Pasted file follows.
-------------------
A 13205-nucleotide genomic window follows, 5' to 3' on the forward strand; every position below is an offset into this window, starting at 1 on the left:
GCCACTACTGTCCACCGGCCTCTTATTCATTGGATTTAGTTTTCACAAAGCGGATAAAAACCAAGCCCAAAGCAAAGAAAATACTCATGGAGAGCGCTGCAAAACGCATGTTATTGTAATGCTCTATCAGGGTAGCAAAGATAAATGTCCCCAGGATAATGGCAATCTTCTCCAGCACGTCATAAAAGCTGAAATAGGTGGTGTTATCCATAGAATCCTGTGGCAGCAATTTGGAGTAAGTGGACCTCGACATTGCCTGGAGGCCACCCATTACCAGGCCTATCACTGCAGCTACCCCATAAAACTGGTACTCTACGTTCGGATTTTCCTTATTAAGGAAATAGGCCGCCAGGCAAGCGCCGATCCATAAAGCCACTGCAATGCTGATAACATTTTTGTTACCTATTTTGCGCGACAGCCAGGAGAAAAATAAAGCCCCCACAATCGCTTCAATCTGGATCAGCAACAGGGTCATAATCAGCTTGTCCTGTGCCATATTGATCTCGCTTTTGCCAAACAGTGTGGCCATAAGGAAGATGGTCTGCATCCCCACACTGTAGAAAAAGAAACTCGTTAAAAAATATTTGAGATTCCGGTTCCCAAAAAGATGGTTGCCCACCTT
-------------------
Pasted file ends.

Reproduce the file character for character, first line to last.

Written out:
A 13205-nucleotide genomic window follows, 5' to 3' on the forward strand; every position below is an offset into this window, starting at 1 on the left:
GCCACTACTGTCCACCGGCCTCTTATTCATTGGATTTAGTTTTCACAAAGCGGATAAAAACCAAGCCCAAAGCAAAGAAAATACTCATGGAGAGCGCTGCAAAACGCATGTTATTGTAATGCTCTATCAGGGTAGCAAAGATAAATGTCCCCAGGATAATGGCAATCTTCTCCAGCACGTCATAAAAGCTGAAATAGGTGGTGTTATCCATAGAATCCTGTGGCAGCAATTTGGAGTAAGTGGACCTCGACATTGCCTGGAGGCCACCCATTACCAGGCCTATCACTGCAGCTACCCCATAAAACTGGTACTCTACGTTCGGATTTTCCTTATTAAGGAAATAGGCCGCCAGGCAAGCGCCGATCCATAAAGCCACTGCAATGCTGATAACATTTTTGTTACCTATTTTGCGCGACAGCCAGGAGAAAAATAAAGCCCCCACAATCGCTTCAATCTGGATCAGCAACAGGGTCATAATCAGCTTGTCCTGTGCCATATTGATCTCGCTTTTGCCAAACAGTGTGGCCATAAGGAAGATGGTCTGCATCCCCACACTGTAGAAAAAGAAACTCGTTAAAAAATATTTGAGATTCCGGTTCCCAAAAAGATGGTTGCCCACCTT